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  1. #1
    SitePoint Zealot Luke Morton's Avatar
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    Difference between ID and Classes

    I've been thinking more and more my understanding of IDs and classes may not be correct. It was my understanding that classes are for defining styles, and semantic references which can apply to more than one element on a single page. Whereas IDs are used to reference elements on a web page which only appear once and must only appear once.

    So for example defining content blocks should be done using IDs to identify each content block, and classes used to apply overall styles to them:
    Code HTML4Strict:
    <div class="content-container">
        <div id="main-content" class="content-divider">
            <h1>Some title</h1>
            <p>Blah blah</p>
            <h2 id="some-other-title">Some other title</h2>
             <p>Blah blah</p>
            <h2 id="some-extra-title">Some extra title</h2>
             <p>Blah blah</p>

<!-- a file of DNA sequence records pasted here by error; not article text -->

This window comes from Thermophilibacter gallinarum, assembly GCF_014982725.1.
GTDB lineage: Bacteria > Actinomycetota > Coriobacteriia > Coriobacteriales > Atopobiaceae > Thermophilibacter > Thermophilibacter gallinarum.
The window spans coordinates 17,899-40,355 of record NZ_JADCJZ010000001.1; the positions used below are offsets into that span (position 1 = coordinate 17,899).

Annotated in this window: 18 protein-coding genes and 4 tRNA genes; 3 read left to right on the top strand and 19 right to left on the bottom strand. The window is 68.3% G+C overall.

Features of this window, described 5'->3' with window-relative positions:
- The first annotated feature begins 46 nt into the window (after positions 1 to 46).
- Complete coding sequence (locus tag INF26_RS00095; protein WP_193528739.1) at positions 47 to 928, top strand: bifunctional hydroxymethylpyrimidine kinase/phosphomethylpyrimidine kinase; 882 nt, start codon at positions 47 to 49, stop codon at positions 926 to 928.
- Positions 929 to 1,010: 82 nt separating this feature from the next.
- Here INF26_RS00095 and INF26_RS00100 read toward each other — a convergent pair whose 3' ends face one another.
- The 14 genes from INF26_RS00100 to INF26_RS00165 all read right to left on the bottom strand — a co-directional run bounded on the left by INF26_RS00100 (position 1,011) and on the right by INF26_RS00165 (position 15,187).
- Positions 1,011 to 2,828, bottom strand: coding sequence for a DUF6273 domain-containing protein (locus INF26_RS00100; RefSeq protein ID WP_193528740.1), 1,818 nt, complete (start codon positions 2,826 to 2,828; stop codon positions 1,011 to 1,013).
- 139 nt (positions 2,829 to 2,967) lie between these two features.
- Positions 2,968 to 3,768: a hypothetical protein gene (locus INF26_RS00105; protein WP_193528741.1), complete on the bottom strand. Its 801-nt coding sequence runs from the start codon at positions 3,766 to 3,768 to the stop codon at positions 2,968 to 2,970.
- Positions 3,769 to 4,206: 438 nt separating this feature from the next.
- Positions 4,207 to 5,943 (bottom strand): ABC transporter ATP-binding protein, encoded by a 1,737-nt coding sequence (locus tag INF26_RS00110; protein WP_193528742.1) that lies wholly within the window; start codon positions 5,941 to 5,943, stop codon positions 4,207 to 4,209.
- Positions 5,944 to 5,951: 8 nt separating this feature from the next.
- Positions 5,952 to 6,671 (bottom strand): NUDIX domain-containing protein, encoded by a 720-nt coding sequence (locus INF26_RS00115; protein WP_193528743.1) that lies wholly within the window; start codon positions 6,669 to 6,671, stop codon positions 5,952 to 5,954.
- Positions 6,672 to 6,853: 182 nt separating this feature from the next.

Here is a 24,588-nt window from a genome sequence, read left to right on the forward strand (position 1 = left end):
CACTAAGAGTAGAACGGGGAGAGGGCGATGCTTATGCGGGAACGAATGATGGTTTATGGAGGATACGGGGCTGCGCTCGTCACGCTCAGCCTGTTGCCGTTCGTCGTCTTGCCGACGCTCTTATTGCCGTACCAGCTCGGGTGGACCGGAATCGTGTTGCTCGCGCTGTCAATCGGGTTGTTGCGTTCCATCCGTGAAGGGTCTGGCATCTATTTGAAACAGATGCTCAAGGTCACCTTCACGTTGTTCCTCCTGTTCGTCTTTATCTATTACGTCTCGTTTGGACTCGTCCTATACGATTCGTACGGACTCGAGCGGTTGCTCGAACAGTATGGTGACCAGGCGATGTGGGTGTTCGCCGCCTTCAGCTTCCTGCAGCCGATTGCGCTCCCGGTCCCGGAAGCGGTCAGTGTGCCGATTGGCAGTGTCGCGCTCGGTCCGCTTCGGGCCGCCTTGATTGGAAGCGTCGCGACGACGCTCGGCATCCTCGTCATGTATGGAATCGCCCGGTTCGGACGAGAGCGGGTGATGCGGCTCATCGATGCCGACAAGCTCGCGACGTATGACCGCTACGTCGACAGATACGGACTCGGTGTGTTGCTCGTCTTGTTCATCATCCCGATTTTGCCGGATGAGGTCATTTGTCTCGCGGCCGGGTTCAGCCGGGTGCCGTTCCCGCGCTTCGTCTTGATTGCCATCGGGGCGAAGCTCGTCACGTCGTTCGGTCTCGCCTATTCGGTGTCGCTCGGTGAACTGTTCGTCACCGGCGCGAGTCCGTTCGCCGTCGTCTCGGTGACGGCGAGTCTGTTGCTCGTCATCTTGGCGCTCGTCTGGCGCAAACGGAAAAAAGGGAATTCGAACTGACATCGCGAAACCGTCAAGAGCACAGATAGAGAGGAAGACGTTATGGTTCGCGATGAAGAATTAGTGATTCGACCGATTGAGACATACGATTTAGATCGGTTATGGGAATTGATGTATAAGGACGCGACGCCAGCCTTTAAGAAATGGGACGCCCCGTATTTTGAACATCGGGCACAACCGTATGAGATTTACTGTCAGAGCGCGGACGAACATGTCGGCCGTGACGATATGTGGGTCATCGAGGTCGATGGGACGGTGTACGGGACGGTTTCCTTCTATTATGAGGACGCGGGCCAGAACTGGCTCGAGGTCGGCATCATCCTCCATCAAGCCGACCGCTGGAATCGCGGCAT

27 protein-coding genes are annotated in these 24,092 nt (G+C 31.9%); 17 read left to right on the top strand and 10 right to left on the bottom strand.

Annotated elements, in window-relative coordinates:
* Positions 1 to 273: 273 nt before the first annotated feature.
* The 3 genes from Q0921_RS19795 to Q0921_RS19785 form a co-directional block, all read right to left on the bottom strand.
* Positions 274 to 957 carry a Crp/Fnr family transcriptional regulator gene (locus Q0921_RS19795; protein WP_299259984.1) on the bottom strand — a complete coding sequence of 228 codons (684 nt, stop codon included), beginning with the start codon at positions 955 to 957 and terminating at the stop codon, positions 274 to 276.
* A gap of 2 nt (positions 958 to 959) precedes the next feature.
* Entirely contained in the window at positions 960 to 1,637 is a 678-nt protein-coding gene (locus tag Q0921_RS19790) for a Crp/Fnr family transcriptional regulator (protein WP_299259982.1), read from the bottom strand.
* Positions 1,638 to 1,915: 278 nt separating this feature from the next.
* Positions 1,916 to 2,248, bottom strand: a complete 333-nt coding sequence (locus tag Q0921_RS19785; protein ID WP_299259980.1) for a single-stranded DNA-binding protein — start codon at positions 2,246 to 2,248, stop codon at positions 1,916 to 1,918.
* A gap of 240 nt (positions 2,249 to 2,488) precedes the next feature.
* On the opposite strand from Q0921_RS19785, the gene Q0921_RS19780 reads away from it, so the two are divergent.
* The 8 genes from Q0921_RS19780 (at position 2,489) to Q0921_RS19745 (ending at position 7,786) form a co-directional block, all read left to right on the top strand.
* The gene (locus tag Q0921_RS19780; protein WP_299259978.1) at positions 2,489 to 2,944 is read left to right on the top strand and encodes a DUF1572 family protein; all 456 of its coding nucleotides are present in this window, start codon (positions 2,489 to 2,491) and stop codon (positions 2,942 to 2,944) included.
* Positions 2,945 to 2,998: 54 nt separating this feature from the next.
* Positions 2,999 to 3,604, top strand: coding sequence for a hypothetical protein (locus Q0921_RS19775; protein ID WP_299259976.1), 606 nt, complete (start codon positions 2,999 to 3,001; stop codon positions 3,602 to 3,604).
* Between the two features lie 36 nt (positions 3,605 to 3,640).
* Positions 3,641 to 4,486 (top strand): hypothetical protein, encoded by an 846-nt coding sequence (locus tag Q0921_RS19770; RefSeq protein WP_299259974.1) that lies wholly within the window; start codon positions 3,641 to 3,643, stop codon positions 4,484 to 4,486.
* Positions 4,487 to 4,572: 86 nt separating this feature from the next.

</div>
        <div id="related-content" class="content-divider">
            <h2>Some title about related content</h2>
            <p>Blah blah</p>
            <h2>Some title again</h2>
             <p>Blah blah</p>
        </div>
    </div>

    But then again your only going to tend to have one container for content on a page and a few dividers of content at the maximum, so should content container be an ID? The h2 in the main-content have IDs so that they can be replaced with images. What about navigation? Should the main navigation be defined using id="primary-navigation", and should it be applied to the <ul> or a div wrapped around the list?? Would they also be content-containers?

    I'm in a muddle, what are your opinions? Or am I asking pointless questions, I guess its down to me how I code my website, but I would rather adhere to common semantic and no wasteful practices than just code as I see fit.
    Luke Morton
    UK Web Explorer| lukemorton.co.uk

  2. #2
    SitePoint Addict Newviewit's Avatar